The Wonderful Flight to the Mushroom Planet, by Eleanor Cameron. Two boys answer a mysterious ad to build a spaceship--an ad written specifically for kids. This book empowered me, showing that kids can do anything they set their minds to do. Plus, it made me very curious about science, especially the uses of sulphur and mushrooms. Maybe the meaning of this interest will become clearer as I age, but for now, I just chalk this passion book up to my sheer exhilaration even today about traveling to far-off places, about exercising my independence, and about maintaining long-distance friendships, even across space and time.

A Girl Called Al, by Constance C. Greene. This book taught me the word "nonconformist," and to be a nonconformist. It reminded me, in echoes throughout the years, not to be self-conscious, but rather, to be direct, be myself, and be kind as often as possible. Oh, and that there's a lot to be learned from elderly friends and living in New York City (which I did end up doing, for one year).

A Wrinkle in Time, by Madeline L'Engle. This book stayed with me and surely inspired me to take physics in high school (I can't imagine what else did). Meg Murry's bravery, and her unrecognized brilliance made me feel that someday I'd be noticed for doing something very intelligent and admirable. I also loved the writing, I recall--all that rich imagery! I often teach with this book today.

Island of the Blue Dolphins, by Scott O'Dell. The idea of surviving on my own, with my own ingenuity as my tool, appealed greatly to me, and still inspires me to be a kind of innovator in my approach to solving problems. I've been known to create strangely functional inventions to fix malfunctioning things in my house, wowing my handyman at times. Also, every time I buy seaweed snacks at Trader Joe's (if you haven't tried them you should!), I think of the young girl eating seaweed in this book. Seriously, I think this with every bite of dried seaweed and when eating sushi rolls! And more seriously, living off the land intrigues me to this day, and I have a secret fantasy of retiring to an organic farm and writing books all day.

My Side of the Mountain, by Jean Craighead George. Running away occupied my mind a lot as a kid. This boy's adventure and glorious return to civilization, having earned respect from adults, fueled my imagination in much the same way as O'Dell's book above. Persistence and being taken seriously are still big issues for me as a writer, even today.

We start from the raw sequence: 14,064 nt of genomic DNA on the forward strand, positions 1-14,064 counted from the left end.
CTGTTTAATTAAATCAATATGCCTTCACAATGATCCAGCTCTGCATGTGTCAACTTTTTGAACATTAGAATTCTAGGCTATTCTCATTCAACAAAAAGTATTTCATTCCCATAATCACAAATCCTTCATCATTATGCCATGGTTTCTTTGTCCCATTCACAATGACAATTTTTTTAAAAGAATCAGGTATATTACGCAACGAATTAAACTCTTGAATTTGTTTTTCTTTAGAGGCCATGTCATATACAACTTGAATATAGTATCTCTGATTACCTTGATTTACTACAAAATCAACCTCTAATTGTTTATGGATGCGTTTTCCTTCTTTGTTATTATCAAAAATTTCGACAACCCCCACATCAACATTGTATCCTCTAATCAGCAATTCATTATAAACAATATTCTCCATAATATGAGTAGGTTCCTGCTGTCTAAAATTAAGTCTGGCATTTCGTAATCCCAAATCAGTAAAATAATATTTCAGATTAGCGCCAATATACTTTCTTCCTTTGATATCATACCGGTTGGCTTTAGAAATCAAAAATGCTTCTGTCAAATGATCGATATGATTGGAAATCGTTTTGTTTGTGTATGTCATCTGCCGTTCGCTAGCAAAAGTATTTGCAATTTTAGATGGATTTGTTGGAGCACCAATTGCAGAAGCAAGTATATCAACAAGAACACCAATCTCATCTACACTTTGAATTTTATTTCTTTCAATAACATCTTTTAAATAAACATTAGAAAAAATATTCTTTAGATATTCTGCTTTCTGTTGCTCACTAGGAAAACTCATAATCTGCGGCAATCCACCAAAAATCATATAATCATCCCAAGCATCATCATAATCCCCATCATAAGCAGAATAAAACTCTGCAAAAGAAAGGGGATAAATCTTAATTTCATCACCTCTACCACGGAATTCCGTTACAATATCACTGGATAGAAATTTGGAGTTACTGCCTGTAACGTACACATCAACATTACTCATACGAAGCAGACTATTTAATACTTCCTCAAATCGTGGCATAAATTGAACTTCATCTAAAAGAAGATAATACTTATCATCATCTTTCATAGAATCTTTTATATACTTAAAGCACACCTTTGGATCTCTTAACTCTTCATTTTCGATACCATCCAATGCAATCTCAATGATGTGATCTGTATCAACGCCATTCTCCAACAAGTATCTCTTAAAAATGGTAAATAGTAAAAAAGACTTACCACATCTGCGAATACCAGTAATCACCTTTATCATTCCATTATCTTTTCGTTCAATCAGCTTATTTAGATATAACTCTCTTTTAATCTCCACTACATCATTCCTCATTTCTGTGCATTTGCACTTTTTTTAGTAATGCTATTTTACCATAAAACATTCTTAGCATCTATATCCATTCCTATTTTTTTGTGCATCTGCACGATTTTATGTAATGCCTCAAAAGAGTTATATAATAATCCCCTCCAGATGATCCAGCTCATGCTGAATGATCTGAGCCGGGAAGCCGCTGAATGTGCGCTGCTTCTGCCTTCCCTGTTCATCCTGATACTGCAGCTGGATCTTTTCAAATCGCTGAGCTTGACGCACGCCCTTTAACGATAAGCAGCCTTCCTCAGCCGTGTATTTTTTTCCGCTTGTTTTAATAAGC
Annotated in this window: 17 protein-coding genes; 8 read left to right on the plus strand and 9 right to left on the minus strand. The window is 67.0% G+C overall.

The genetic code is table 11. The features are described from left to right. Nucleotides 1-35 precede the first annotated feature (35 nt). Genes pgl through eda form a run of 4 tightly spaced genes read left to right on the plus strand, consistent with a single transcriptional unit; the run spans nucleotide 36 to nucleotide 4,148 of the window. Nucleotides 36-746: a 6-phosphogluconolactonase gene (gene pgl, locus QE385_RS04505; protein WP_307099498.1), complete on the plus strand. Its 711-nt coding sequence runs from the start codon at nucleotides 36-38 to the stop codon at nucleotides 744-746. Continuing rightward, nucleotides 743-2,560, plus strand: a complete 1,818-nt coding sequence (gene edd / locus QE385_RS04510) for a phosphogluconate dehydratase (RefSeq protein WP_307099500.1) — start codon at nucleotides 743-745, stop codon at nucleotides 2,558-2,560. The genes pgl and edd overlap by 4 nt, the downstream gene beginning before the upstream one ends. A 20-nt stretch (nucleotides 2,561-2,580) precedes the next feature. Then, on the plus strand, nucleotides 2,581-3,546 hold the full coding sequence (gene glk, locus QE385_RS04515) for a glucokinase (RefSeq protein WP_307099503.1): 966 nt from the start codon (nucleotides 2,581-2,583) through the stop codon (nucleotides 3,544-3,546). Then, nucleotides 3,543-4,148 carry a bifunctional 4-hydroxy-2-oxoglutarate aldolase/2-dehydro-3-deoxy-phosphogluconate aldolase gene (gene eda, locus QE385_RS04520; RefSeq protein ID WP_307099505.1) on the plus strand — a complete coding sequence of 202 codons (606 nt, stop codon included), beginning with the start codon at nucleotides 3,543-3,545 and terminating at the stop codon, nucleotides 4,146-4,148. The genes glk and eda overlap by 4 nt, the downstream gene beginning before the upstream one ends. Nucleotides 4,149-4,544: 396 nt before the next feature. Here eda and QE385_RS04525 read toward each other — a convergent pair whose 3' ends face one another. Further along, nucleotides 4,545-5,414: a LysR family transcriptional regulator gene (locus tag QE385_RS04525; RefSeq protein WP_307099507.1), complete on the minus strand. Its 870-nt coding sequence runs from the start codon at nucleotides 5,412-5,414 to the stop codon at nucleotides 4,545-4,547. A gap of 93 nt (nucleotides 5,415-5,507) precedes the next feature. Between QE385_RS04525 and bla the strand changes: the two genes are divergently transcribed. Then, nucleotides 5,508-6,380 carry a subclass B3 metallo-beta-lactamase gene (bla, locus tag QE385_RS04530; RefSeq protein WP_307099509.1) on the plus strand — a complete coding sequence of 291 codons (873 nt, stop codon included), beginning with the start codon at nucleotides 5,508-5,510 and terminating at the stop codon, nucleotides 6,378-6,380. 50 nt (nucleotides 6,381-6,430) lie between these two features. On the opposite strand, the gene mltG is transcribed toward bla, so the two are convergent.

The Phantom Tollbooth, by Norton Juster and Jules Feiffer. I have always liked escaping to places where puns abound, people make you think as you're communicating with them, and everyone has cool names. Sophisticated, yet still silly humor tickles me today, and even characterizes the middle-grade novel series I am writing.

 The Diary of Anne Frank, and numerous Holocaust-themed books captivated me when I was 11 through 13, especially. I have always thought that, in a past life,  I died in the Holocaust. (My father-in-law was a survivor of the Nazi concentration camps, and I'm the one who convinced him to share his previously secret and repressed survival story with his kids for the first time--which liberated him yet again from the horrors that bound him, I am proud to say.) Anne Frank especially influenced my life because her words made her mark upon the world--an indelible, necessary mark. She inspired me to keep writing words that matter.

That Was Then, This Is Now, by S.E. Hinton, was my favorite teen angst book, though most kids favored Hinton's The Outsiders. I'm sure it resonated me because it was about best friends growing apart due to different values, and I read it and adored it in sixth grade, just after I moved to a new city and found myself growing apart from my old friends. It helped me understand that people move on from each other, and it's part of life.

The Catcher in the Rye, by J.D. Salinger. A sensitive, misunderstood soul yearning for affection, depth in his relationships, and a preservation of the innocence he treasures. A person who despises phoniness and hypocrisy. A person who observes the world in a paradoxically broad, yet microscopic way that many people do not see. A human who sometimes feels out of place in the world. I was, and often still am,  Holden Caulfield. This makes me sigh. It also made me give my son the middle name of "Holden." Yes, I did. And he's grown up to be a lot like me and Holden (and Salinger's book is one of his all-time favorites, too).

     My list could go on, and I'd certainly add the picture book The Giving Tree, by Shel Silverstein, which I discovered for the first time as a teenager working in a bookstore. Silverstein's book definitely played a part in making me the tree lover who wrote my first book, Knock on Wood, and its ebook version, The Secret in the WoodBut I do believe that I've sufficiently conveyed the core of the list that best illustrates who I was, who I wanted to be when I first read those books, and who I've become as a result of having adored them. I have reread portions of a couple of these books (for teaching purposes), but now that I've compiled this list, I am itching to reread all of them and feel that familiar joy, excitement, pain, fear, and inspiration that I felt as a kid. It's comforting to know that a revival of those feelings does not require finding an old turntable that actually works. Thank God and authors for books.